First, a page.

The papers of sculptor Karl Bitter date from 1887 to 1977 and measure 2.5 linear feet. The bulk of the collection consists of photographs of works of art and commemorative medals from expositions. Also found are scattered biographical information, family correspondence, two diaries, printed materials, sketchbooks, and sketches.
Scope and Contents:
The papers of sculptor Karl Bitter date from 1887 to 1977 and measure 2.5 linear feet. The bulk of the collection consists of photographs of works of art and commemorative medals from expositions. Also found are scattered biographical information, family correspondence, two diaries, printed materials, sketches, and sketchbooks.
Biographical material consists of one short biography of Karl Bitter. The bulk of the correspondence is to Bitter's children, Marietta (Mrs. Walter Abel) and Francis Bitter, and relates to the relocation of Bitter's caryatid sculptures on the St. Paul Building in New York City. There are typescripts of letters from Karl Bitter to sculptor Daniel C. French and from Marie Bitter to her children.
Two diaries from 1901 and 1909 kept by Bitter describe his trips abroad. The 1901 diary is similar to a scrapbook and was kept during his honeymoon with Marie Schevill. Their travels through France and Italy are vividly described through prose, sketches, maps, postcards, and a photo of Bitter and Marie. A 1909 diary is from Bitter's first trip back to Austria since he left for the United States. Written in the form of letters to his wife, he describes his reactions to being back in Europe, seeing his family, and sightseeing.
Scattered printed material includes a clipping, an exhibition announcement, a postcard, and reproductions of works of art by Bitter.
Photographs are of Bitter, his family and friends, studios, and sculpture. Also found are two photo albums containing many images of Bitter's sculptures throughout the country.
There are two sketchbooks and a print by Blanche Stollson. Also found are Bitter's commemorative medals from various international expositions.
This collection is arranged as 6 series.
Series 1: Biographical Material, circa 1927 (Box 1; 1 folder)
Series 2: Family Correspondence, 1915-1958 (Box 1, 3 folders)
Series 3: Diaries, 1901-1909 (Box 1, 3; 0.1 linear feet)
Series 4: Printed Material, 1912-circa 1977 (Box 1, OV 7; 4 folders)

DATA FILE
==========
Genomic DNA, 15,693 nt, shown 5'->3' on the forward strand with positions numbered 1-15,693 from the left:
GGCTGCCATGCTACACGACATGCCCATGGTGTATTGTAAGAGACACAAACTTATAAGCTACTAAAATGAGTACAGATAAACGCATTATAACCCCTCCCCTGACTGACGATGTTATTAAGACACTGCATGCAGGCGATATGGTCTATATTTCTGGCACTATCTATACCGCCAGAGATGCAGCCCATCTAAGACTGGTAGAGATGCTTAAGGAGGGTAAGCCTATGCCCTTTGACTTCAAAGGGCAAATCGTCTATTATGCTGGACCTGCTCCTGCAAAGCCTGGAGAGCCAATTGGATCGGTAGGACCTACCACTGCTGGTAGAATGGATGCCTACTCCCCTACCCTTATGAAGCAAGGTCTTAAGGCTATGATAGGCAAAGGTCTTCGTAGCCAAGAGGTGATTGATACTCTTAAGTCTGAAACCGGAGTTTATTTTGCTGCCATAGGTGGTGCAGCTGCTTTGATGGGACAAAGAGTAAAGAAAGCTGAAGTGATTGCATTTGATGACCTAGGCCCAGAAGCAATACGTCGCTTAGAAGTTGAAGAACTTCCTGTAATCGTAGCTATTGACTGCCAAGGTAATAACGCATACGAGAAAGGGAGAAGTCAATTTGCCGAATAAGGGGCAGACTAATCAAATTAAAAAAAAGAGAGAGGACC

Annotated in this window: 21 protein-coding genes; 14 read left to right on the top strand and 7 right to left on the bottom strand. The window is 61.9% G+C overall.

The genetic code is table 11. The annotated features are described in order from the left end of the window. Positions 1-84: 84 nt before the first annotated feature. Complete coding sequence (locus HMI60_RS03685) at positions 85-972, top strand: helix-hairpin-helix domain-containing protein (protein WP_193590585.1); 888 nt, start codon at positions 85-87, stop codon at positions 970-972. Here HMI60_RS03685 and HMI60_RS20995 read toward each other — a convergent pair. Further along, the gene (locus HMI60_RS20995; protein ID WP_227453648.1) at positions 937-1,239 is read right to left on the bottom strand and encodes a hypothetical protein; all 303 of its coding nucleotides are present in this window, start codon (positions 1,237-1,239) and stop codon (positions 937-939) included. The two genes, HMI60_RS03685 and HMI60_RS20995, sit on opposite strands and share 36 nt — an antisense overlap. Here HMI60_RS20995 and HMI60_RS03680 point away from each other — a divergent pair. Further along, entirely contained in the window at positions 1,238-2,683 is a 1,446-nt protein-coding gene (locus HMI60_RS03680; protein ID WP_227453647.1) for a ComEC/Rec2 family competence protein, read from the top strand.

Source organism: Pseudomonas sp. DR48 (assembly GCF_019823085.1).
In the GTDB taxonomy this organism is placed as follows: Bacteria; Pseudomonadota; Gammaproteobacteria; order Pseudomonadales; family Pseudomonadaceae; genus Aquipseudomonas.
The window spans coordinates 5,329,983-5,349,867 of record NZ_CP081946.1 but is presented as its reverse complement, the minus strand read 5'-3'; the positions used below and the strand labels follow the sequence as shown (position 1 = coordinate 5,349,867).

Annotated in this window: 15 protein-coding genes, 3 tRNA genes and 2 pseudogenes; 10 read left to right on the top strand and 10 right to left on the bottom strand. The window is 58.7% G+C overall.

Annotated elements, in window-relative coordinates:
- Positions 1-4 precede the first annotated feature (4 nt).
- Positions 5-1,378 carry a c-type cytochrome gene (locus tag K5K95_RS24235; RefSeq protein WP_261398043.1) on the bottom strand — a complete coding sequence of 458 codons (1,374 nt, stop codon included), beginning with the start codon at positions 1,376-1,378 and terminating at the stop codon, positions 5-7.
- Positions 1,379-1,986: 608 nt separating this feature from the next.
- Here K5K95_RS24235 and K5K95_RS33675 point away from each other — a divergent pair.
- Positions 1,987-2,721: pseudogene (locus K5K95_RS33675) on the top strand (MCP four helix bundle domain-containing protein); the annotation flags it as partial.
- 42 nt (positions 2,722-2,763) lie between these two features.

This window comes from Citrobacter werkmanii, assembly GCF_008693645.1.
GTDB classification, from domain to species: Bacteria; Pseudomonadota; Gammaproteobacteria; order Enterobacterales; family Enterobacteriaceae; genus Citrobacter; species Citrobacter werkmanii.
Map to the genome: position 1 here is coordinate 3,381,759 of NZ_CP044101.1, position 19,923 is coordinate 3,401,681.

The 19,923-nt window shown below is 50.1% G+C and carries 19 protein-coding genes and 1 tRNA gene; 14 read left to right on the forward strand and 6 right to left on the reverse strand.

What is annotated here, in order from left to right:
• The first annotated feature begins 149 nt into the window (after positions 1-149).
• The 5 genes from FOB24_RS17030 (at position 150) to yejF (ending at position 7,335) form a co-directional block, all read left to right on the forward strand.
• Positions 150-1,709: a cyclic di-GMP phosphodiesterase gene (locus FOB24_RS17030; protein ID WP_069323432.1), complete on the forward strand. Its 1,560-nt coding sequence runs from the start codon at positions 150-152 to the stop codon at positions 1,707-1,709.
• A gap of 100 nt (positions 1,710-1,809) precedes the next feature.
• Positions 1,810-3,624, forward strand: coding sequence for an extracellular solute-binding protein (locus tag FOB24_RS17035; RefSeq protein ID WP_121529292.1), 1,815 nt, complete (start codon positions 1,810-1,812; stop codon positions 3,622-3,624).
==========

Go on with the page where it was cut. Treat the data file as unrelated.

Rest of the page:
Series 5: Photographic Materials, 1887-circa 1960s (Box 1-5, OV 7; 1.0 linear feet)
Series 6: Artwork and Artifacts, circa 1890-1915 (Box 1, 3, 6; 1 linear foot)
Biographical / Historical:
Austrian-born sculptor Karl Bitter (1867-1915) was active in New York City, New York. He exhibited his works at worldwide expositions and examples of his sculpture and memorials can be found throughout the United States.
Karl Theodore Francis Bitter was born in Vienna, Austria, where he trained as a sculptor. While serving in the Austrian military in 1889, Bitter immigrated to the United States and applied for citizenship. Ultimately, Bitter settled in New York City and worked as an assistant in a home decorating firm while establishing his reputation as a sculptor. After winning a 1930 competition to design the Astor memorial bronze gates at Trinity Church, he used the funds to establish a small studio on 13th Street, which he shared with fellow sculptor Giuseppe Moretti. Bitter quickly established himself as a world-famous scuptor who also specialized in private memorials and works for public buildings.
After working as a sculptor at the World's Columbian Exposition in Chicago in 1893 and as director at the Pan-American Exposition in Buffalo, New York in 1901, Bitter was named head of the sculpture programs at both the 1904 St. Louis Exposition and the 1915 Panama-Pacific Exposition held in San Francisco, California.
Bitter was awarded the silver medal of the Paris Exposition, 1900; the gold medal of the Pan-American Exposition, 1901; and the gold medal at the St. Louis Exposition, 1904. He was a member of the National Institute of Arts and Sciences, National Academy of Design, American Academy of Arts and Letters, Players' Club, Century Club, and the Architectural League.
Karl Bitter married Marie Schevill with whom he had three children. He died suddenly in 1915 after being struck by a car.
The Archives of American Art also holds microfilm of material lent for microfilming (reels N70-8 and N70-35) including biographical material, correspondence, and photographs. While most of these materials were later donated, the photographs remain with the lender and are not described in the collection container inventory.
Portions of the Karl Theodore Francis Bitter papers were lent for microfilming by Bitter's daughter, Marietta Bitter Abel, in 1969. Marietta Bitter Abel, Mr. Michael Abel, and Lt. Col. Jonathon F. Abel donated most of the loaned material excluding the photographs along with additional items in several increments from 1970-2010. The commemorative medals were gifted in 1975 by Walter Hancock, a friend of Bitter's son Francis.
Use of original papers requires an appointment and is limited to the Archives' Washington, D.C. Research Center. Contact Reference Services for more information.